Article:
In the first book of the Hitchhiker's Guide to the Galaxy, protagonist Arthur Dent escapes Earth as the unwelcome guest of the Vogons -- a race of nasty-tempered, ugly-minded, hideous-looking space-faring bureaucrats infamous for being the third worst poets in the Universe.
"On no account should you allow a Vogon to read poetry to you," warns the Guide.
Vogons, it seems, have nothing on Hatoyama Yukio's speechwriters.
Policy Speech by Prime Minister Yukio Hatoyama at the 174th Session of the DietThe above is the official translation of the Prime Minister's policy speech to the regular session of the Diet.
I want to protect people's lives.
This is my wish: to protect people's lives.
I want to protect the lives of those who are born; of those who grow and mature.
I want to bring change to the sort of society where a young couple gives up having children because the economic burden is cause for unease. We must build a society in which children, who will support our future, are free to pursue their limitless potential.
I want to protect working people's lives.
Securing employment is an urgent issue. In addition to that, however, I want to create a society in which those who have lost their jobs and those who, for a variety of reasons, are continuing to search for work can remain active as members of the community, not losing their opportunities to interact with others. I hope to consider a new type of community in which all people can feel a connection with society, having a place where they belong and a role to play - through economic activity, of course, but also cultural, sports, volunteer and other activities...
The text seems off-kilter and off-putting. This is not the fault of the translators. Indeed, the translators should be lauded for their courage and forebearance. However awkward the speech in its English version, its defects pale to insignificance compared to the callow Japanese original. The translators having imposed structure, body, sense and decorum upon an avalanche of aspiration. In the original, the syntax is contrived; the rhetoric, incomprehensible; the diction, indefensible. At 51 minutes in length, the speech ties the record for the longest Prime Minister's policy address in history and is the second longest ever in terms of word count. Inochi ("life") makes 24 appearances. Hearing the Prime Minister deliver the speech must have been a near life-threatening experience for lawmakers sitting in the first few rows of the chamber. Had I been present in person, I would have sat, eyes like saucers, my fingers in tightening against each other in prayer, begging the Divine to please make the Prime Minister stop.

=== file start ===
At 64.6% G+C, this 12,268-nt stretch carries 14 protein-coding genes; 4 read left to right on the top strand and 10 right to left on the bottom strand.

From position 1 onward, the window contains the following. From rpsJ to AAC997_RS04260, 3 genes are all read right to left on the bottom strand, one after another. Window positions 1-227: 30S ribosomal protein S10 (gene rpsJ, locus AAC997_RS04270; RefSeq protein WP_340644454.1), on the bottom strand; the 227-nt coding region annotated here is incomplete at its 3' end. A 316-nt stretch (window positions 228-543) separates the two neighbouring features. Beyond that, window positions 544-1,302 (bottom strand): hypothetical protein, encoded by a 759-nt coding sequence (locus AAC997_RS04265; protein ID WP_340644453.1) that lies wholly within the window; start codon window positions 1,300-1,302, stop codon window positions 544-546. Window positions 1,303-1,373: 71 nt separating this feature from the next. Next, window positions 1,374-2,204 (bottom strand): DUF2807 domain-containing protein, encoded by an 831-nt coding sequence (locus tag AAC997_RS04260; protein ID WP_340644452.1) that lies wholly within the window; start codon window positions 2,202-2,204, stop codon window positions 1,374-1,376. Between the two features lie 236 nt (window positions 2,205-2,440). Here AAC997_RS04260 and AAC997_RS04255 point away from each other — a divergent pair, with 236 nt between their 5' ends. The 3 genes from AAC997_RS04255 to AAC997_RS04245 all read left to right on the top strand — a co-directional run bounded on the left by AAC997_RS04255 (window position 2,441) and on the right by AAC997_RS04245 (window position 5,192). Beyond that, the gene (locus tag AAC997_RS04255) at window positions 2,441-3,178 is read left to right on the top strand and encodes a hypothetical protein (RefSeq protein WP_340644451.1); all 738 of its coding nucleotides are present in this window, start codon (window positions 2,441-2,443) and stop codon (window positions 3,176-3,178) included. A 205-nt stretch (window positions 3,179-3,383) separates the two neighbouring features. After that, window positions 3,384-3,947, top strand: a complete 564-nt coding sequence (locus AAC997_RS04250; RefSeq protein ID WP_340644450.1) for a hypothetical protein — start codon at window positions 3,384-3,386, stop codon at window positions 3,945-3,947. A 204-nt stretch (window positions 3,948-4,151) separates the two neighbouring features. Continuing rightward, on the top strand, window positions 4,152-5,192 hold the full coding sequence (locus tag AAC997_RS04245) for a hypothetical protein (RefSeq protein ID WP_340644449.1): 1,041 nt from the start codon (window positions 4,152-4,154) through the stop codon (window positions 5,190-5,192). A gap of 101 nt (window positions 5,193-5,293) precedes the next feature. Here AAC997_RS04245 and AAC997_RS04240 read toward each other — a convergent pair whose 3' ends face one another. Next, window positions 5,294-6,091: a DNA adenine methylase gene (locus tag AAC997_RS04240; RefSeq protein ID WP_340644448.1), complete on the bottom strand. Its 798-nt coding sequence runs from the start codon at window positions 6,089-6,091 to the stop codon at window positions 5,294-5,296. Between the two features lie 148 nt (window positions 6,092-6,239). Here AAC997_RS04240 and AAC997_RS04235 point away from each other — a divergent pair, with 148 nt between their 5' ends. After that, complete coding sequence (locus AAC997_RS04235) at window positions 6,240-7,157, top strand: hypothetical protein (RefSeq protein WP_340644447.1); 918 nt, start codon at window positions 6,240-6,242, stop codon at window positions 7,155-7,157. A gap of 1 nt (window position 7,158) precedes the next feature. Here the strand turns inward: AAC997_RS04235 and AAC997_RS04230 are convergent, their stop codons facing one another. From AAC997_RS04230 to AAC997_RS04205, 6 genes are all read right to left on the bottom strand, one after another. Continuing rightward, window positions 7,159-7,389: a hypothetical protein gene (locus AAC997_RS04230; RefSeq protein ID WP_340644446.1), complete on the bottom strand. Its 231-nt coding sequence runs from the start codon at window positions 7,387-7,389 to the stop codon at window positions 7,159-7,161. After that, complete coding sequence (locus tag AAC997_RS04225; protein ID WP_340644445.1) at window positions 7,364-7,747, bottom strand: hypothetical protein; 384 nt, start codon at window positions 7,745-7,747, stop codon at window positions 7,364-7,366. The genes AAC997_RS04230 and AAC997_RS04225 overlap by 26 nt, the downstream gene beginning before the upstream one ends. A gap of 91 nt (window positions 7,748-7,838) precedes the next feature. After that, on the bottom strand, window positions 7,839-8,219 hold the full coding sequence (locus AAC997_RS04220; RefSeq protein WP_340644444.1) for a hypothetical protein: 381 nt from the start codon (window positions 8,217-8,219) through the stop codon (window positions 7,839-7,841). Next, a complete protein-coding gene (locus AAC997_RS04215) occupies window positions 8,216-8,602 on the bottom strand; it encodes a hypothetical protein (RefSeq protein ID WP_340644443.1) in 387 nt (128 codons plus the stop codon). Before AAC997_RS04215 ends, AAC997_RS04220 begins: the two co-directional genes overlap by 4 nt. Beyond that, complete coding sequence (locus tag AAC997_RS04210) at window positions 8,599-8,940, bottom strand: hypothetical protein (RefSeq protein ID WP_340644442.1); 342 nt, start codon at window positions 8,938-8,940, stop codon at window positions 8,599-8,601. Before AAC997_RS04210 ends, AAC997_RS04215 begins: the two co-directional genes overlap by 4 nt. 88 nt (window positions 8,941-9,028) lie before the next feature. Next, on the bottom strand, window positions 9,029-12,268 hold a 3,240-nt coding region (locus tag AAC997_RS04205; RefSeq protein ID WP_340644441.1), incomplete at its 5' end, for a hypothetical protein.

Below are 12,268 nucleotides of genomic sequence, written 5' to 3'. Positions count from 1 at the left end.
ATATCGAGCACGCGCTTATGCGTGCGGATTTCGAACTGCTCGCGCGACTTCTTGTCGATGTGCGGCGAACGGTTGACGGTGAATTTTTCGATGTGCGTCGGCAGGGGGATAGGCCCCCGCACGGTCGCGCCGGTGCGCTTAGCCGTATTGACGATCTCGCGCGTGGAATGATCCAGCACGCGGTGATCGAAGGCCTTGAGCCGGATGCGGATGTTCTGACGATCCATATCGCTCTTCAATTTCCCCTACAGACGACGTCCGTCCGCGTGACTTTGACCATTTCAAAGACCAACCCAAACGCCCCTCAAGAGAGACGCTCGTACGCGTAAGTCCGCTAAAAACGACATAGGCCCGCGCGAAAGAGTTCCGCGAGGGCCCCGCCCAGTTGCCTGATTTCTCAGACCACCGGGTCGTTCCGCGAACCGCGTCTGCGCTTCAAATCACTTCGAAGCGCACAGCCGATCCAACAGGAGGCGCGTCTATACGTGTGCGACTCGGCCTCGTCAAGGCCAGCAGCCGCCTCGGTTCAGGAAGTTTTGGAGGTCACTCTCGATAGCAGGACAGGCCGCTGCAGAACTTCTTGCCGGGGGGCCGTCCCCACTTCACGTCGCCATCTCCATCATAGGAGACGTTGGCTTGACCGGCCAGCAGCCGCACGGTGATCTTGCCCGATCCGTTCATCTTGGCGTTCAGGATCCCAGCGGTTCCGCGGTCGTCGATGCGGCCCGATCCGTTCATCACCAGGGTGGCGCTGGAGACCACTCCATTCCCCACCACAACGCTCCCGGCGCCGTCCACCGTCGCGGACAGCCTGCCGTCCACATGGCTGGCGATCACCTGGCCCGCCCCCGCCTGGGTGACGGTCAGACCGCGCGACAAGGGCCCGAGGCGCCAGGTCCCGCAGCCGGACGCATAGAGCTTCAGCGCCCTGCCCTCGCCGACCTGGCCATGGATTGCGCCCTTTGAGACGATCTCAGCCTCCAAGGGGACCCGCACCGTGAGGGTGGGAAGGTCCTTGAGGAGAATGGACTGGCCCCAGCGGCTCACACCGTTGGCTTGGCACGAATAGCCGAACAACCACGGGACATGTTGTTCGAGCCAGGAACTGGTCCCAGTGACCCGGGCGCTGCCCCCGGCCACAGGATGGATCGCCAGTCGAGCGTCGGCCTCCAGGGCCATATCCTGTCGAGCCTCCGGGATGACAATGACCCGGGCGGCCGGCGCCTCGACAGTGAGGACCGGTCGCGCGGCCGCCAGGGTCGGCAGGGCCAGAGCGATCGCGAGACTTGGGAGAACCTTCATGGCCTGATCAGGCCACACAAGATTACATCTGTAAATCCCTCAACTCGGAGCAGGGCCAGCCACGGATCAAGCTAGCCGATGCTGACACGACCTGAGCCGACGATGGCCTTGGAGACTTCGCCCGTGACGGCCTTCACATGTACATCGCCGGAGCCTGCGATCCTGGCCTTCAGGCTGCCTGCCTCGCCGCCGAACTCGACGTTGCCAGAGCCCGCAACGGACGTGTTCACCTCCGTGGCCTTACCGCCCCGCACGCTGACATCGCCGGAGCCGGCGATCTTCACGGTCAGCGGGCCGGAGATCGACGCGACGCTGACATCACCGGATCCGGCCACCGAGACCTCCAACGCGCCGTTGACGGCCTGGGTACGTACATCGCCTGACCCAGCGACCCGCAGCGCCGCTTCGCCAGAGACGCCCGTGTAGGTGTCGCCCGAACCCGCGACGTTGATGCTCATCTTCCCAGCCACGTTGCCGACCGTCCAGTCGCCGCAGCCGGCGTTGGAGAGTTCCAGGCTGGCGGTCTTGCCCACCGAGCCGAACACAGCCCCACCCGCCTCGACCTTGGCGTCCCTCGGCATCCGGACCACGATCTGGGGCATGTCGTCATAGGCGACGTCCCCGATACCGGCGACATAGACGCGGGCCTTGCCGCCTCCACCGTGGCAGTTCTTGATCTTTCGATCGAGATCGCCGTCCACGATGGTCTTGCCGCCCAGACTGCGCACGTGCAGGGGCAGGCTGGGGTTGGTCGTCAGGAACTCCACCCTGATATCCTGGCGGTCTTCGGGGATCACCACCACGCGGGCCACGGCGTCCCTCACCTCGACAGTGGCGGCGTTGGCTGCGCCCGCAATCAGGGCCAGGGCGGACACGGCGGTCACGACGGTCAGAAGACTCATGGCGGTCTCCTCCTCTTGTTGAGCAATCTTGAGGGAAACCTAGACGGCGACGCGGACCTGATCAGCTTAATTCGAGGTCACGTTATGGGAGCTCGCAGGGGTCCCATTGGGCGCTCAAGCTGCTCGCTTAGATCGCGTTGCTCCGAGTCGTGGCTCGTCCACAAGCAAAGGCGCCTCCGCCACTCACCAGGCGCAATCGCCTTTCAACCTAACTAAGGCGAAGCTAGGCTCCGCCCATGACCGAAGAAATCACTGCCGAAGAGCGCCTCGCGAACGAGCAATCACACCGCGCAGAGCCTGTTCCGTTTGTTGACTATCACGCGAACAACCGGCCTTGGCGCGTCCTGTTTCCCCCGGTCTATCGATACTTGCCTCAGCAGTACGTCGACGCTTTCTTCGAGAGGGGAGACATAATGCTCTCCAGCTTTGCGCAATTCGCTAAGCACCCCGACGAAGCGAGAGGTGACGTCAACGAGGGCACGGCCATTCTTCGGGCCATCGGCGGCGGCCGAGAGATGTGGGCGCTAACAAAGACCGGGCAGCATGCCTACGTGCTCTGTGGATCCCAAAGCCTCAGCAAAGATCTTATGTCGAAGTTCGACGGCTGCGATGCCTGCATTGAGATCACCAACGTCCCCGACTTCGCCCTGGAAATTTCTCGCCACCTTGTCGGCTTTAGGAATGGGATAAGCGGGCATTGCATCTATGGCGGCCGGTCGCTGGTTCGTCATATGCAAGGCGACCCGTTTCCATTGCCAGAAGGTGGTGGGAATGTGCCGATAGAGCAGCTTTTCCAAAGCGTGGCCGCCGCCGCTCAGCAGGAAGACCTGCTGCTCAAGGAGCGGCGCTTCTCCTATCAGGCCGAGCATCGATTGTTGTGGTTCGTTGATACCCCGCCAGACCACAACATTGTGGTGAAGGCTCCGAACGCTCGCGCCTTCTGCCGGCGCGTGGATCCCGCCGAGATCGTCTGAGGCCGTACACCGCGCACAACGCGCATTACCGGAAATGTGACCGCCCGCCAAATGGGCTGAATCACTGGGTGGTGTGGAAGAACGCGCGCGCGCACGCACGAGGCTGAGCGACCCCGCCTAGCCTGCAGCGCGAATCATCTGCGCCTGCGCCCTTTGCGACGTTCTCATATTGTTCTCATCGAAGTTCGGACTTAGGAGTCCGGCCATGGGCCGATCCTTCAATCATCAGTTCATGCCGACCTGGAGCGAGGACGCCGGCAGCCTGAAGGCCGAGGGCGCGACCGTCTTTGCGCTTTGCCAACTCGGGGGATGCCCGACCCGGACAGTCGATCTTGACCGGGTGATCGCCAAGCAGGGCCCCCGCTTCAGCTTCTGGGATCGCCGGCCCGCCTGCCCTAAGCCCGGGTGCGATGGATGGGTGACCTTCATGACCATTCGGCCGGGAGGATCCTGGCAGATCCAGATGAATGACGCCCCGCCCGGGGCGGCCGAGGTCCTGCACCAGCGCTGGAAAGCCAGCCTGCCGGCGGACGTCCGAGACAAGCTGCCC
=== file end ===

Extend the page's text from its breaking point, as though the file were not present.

"I want to protect life. I want to protect life -- that is what I am asking for."
(Inochi o mamoritai. Inochi o mamoritai to negau no desu.)
What kind of opening line is that? What is it in response to? Has anyone ever started a policy speech with "I want to destroy life. I want to destroy life -- that is what I am asking for" in any venue other than a C-grade fantasy movie?
I sympathize with what I must assume is the foundation to Hatoyama's declarations of a strong desire to protect life. That which we call life in all its facets and forms -- life on earth, family life, life in the countryside, life’s golden age, working life – is under threat. In one way or in many, we all are standing upon the knife's edge.
However, by starting out with the solipsistic "I want..." Hatoyama reveals a complete misapprehension of his station. "I want to protect life" -- great, wonderful, become a volunteer fire fighter or a lifeguard at your local swimming pool. In the meantime, you are prime minister of Japan. Is it not time to start behaving like one, having your speeches begin with:
“Here are the problems our nation faces…”
“Here is what I believe are the keys to solving our problems…"
building up to
“Here are the specific ways this government is going to deal with our nation's problems in the current Diet session…”
and ending with a mighty,
"I ask the cooperation of all here present to bring the plans of this government to fruition"?
Tobias Harris calls the Hatoyama approach professorial. Mr. Harris is too kind and his kindness obfuscates the seriousness of the dilemma facing the electorate. Prime Minister Hatoyama's approach to his jobs has been adolescent. He has viewed both leadership of the DPJ and the prime ministership as showcases for his creativity (Look at me! No one has ever delivered a policy speech like this before!) rather than crushing burdens. The serious business of being the duly selected leader of a people has been reduced to the level of a school art project, with its creator completely unconcerned about the marketability of his final product.
I have been willing to give Hatoyama Yukio the benefit of the doubt. The aggravating, misplaced and in the end foundationless idealism displayed in the essay he published last year in Voice could be attributed to either a lack of familiarity with the concept that words have consequences, or to a lousy ghostwriter. However, last Friday’s policy speech represents Hatoyama's second massive lapse in editorial judgment in less than a year.
A famed adage has it that while there is no shame in being fooled once, it is shameful to allow oneself to be fooled twice. I have had it for the time being with Hatoyama-san and his failures to respect the offices entrusted to him. His dilletantish approach to leadership is beyond me.
Original image credit: Reuters